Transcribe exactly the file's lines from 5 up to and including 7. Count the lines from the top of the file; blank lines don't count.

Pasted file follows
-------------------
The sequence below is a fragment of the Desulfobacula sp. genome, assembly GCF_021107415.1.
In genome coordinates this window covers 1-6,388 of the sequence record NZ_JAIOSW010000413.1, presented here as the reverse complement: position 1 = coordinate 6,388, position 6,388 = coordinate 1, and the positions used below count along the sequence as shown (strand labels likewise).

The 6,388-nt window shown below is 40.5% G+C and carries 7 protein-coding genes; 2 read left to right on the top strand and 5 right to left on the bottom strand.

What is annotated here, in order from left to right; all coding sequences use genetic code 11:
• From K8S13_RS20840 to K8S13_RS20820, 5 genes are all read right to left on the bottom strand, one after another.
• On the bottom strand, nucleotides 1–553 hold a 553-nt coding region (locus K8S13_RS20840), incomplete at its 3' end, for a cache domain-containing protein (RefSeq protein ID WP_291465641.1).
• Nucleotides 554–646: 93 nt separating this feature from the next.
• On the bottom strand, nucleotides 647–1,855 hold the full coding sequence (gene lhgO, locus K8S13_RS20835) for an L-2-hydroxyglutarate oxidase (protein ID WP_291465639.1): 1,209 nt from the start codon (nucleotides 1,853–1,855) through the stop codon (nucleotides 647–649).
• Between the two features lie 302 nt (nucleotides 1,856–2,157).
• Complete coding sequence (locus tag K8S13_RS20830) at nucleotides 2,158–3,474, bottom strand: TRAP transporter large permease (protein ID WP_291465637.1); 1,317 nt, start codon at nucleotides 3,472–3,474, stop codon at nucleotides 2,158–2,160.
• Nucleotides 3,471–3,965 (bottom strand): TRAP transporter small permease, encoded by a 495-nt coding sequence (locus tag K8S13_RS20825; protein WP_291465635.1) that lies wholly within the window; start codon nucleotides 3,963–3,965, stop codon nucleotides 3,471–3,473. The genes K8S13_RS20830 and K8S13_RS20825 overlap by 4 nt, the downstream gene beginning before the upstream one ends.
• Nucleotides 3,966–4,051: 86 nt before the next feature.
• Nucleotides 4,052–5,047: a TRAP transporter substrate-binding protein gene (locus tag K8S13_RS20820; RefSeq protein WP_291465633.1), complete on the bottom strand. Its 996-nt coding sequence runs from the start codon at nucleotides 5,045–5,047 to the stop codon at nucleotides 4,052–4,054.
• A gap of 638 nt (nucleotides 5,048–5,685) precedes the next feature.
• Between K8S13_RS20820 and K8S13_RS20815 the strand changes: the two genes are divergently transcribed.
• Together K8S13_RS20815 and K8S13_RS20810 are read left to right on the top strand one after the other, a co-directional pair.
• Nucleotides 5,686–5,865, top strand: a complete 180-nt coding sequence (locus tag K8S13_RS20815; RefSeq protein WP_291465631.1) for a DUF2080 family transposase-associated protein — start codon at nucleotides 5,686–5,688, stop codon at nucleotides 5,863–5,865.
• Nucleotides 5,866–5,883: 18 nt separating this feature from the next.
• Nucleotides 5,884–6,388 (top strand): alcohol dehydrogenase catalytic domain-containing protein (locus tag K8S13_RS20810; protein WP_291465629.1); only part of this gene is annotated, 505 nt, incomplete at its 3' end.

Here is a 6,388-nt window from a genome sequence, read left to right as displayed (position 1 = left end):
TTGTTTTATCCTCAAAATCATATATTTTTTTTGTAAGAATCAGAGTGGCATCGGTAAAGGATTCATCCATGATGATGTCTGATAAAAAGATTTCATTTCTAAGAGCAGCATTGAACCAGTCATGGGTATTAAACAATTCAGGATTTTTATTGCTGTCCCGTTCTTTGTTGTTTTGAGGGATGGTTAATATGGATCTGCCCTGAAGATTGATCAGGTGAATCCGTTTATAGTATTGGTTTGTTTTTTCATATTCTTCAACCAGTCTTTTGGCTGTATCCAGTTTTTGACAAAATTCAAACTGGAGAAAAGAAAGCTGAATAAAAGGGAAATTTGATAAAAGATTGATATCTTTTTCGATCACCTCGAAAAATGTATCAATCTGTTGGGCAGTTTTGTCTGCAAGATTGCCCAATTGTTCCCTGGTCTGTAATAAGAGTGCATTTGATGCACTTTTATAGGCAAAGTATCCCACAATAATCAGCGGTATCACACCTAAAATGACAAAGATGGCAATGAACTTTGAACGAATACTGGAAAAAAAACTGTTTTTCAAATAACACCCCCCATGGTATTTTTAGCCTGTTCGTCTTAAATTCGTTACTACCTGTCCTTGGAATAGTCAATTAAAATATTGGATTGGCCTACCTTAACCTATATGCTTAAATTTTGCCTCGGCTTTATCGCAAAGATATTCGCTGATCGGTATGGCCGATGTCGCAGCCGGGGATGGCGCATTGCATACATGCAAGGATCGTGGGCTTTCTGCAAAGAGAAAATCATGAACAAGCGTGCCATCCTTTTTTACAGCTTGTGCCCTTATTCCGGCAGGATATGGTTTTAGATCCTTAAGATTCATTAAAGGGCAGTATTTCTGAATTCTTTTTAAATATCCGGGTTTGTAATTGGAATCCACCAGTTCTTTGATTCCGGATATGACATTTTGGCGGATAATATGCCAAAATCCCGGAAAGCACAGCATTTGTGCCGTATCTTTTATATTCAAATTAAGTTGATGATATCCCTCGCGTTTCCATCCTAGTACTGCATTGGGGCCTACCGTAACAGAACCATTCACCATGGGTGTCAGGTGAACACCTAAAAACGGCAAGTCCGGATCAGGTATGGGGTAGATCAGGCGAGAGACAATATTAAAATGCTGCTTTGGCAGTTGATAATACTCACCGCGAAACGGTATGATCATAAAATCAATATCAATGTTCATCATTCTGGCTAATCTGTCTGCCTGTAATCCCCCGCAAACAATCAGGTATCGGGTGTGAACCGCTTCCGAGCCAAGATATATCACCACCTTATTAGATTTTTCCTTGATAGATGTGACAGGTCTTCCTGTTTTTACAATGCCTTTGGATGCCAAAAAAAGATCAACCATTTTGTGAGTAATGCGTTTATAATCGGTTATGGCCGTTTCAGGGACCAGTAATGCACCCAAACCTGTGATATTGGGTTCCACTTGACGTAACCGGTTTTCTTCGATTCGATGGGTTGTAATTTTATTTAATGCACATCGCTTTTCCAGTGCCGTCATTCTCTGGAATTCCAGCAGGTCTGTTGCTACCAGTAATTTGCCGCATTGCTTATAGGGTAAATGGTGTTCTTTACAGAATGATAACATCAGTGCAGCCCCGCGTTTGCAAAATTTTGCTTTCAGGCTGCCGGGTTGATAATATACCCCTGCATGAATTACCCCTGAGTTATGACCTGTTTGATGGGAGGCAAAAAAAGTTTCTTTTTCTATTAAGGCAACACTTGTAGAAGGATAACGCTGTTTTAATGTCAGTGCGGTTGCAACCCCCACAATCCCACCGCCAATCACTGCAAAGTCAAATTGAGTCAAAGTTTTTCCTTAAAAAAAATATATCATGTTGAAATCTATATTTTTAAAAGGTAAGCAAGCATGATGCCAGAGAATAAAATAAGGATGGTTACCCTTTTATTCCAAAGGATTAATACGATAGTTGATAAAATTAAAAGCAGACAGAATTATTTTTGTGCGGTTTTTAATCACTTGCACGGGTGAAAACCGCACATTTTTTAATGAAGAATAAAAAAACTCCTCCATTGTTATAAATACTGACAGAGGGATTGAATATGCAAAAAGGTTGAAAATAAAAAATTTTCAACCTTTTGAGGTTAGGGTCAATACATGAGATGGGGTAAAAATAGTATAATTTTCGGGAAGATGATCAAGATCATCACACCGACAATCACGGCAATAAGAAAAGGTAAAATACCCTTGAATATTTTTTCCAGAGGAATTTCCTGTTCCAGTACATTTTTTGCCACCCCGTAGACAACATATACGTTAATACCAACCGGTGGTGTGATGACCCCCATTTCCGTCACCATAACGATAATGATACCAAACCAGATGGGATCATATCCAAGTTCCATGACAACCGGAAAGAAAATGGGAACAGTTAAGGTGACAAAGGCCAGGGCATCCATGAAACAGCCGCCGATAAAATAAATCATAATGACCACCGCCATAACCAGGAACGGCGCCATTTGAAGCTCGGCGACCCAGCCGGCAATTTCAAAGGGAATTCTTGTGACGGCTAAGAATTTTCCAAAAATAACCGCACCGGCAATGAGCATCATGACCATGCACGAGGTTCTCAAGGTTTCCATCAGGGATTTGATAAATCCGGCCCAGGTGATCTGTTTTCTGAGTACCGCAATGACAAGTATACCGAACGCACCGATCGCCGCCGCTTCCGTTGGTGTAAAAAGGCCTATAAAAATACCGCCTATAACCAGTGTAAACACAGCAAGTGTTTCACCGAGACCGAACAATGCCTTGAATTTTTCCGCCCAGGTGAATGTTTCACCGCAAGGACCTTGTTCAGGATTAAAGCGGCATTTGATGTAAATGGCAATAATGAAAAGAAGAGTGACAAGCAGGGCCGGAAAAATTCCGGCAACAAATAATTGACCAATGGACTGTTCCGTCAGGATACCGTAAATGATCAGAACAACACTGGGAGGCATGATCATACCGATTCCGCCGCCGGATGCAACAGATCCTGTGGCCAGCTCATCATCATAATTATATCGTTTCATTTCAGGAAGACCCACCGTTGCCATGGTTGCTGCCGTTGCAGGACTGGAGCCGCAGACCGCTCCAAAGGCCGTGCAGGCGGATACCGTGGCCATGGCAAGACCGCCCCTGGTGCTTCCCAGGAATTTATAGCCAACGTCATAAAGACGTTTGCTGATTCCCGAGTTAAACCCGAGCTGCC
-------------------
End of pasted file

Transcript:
• From K8S13_RS20840 to K8S13_RS20820, 5 genes are all read right to left on the bottom strand, one after another.
• On the bottom strand, nucleotides 1–553 hold a 553-nt coding region (locus K8S13_RS20840), incomplete at its 3' end, for a cache domain-containing protein (RefSeq protein ID WP_291465641.1).
• Nucleotides 554–646: 93 nt separating this feature from the next.